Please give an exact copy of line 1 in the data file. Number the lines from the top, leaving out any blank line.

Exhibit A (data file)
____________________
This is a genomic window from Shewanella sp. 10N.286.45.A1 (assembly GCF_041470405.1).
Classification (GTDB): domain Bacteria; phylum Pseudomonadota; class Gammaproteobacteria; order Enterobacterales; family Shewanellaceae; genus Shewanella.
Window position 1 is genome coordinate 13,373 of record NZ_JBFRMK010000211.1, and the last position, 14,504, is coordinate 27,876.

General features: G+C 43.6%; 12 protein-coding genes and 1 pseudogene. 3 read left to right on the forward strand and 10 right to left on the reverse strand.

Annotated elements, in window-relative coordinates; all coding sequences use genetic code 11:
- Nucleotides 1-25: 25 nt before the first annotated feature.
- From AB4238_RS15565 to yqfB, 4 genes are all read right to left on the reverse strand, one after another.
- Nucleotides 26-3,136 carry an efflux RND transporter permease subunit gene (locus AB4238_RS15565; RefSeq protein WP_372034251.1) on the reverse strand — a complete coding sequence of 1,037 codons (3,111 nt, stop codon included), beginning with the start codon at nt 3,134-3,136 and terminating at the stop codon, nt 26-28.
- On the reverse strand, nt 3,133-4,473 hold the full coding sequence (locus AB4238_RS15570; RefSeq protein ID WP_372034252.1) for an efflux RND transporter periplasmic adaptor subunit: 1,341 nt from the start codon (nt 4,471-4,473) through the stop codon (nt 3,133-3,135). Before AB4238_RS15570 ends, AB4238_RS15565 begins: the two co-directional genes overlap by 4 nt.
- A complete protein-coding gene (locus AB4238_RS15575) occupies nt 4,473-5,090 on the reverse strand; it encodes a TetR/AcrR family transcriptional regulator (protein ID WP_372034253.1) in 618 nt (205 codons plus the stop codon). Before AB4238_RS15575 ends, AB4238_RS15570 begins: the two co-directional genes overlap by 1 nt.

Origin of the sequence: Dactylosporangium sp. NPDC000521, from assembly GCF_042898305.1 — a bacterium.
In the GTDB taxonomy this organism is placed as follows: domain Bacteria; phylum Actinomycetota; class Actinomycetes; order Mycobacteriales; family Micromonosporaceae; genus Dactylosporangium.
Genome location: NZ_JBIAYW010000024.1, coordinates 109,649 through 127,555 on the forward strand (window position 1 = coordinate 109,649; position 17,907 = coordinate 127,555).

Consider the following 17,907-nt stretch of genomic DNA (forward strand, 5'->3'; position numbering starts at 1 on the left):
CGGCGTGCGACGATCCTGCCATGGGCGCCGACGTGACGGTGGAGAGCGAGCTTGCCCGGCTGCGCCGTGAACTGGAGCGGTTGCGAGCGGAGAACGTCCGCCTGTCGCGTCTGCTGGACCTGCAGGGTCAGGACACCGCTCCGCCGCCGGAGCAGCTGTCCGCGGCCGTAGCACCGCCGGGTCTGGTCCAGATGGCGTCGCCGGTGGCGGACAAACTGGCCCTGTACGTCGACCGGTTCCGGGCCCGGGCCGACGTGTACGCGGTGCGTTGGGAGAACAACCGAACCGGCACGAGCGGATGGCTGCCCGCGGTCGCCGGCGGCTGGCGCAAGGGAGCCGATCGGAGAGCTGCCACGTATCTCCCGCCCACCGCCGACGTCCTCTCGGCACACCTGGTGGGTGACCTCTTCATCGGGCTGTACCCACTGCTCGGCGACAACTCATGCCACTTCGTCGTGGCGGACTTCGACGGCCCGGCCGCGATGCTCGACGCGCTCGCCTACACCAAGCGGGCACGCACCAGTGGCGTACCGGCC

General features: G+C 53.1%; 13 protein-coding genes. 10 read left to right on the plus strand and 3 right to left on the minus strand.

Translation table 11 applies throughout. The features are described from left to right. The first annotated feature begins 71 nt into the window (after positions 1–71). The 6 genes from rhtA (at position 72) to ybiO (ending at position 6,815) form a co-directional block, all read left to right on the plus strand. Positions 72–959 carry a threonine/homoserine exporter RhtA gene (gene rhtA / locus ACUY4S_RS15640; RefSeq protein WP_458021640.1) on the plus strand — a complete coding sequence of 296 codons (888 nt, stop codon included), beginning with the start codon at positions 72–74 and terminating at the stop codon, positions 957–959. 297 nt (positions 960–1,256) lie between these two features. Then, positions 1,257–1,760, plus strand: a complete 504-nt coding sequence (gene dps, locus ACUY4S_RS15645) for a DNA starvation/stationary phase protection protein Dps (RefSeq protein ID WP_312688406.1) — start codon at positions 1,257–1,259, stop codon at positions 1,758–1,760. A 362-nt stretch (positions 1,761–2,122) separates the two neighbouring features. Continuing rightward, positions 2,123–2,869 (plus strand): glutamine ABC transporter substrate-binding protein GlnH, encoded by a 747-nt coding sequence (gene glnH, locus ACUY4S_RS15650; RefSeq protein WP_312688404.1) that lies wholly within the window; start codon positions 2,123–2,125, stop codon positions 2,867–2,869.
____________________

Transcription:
This is a genomic window from Shewanella sp. 10N.286.45.A1 (assembly GCF_041470405.1).